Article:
Courts soars on 53% rise: Overseas operations boost furniture stores growth

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The Independent Online
SHARES in Courts Furnishings rocketed ahead 91p to 622p after the company reported a 53 per cent rise in profits. The company made pounds 12.4m before tax in the year to 31 March.

Courts' share price has almost doubled since the beginning of the year.

Bruce Cohen, chief executive, said signs of recovery in the UK in the first half had hardened in the second. The housing market started to move ahead in the South of England, where Courts' shops are concentrated.

Turnover in the UK rose 4.3 per cent to pounds 107m for the year as a whole, after being behind 3.1 per cent at the interim stage. UK operating profits excluding central overhead costs were 25 per cent ahead at pounds 4.4m.

But it was Courts' overseas operations that were the engine for growth in the second half. For the first time they outstripped the UK, accounting for 52 per cent of sales.

Mr Cohen said that Courts' overseas markets traditionally performed better in the second half. The group is strong in the Far East, the Caribbean and the Pacific/Indian Ocean.

Turnover from overseas subsidiaries rose 43.8 per cent to pounds 117m. Foreign currency translation after devaluation accounted for pounds 15.4m of the pounds 35.6m rise in sales.

Mr Cohen said he expected continued growth overseas but he believed the company had great potential in the UK.

'Our strategy is to move more into out-of-town superstores, which have higher sales per square foot and lower costs, and away from less profitable high street sites.' Courts has 29 superstores and 65 high street shops. Average superstore sales per square foot rose pounds 5 to pounds 115, while the high street stores lagged behind with a pounds 2 rise to pounds 70.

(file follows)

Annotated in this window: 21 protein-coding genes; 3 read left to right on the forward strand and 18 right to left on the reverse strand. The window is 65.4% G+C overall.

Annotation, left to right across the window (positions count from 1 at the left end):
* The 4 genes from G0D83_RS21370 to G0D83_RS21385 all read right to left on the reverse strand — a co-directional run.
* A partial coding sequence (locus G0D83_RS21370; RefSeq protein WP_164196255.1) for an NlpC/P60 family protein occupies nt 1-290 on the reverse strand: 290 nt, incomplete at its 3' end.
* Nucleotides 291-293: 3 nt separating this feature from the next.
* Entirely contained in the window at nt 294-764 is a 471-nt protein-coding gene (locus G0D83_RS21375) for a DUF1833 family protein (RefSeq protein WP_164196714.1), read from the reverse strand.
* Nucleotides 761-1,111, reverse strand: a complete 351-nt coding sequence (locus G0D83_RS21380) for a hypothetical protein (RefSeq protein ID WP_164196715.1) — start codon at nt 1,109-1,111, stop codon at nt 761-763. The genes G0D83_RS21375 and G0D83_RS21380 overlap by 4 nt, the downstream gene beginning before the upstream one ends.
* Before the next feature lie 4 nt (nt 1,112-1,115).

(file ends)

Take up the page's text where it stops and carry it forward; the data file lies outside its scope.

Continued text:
'It's still slow growth out of recession in the UK, but the signs of recovery are there and we believe we have a lot of room to expand,' Mr Cohen said.

'Current trading is ahead of last year both at home and abroad.'

Earnings per share jumped from 19.7p to 31.6p and the dividend rises to 5.5p (5p).

The company made an extraordinary gain of pounds 2.97m from the flotation of a 25 per cent stake in its Singaporean subsidiary on the local stock exchange.

Mr Cohen said that further flotations of overseas subsidiaries were on the cards.

Net assets rose from pounds 98m to pounds 126m, despite the effects of a lower valuation of the group's properties. The portfolio's nominal value fell pounds 5.2m to pounds 35.4m. The ratio of debt to shareholders' funds fell from 47 per cent to 40 per cent.

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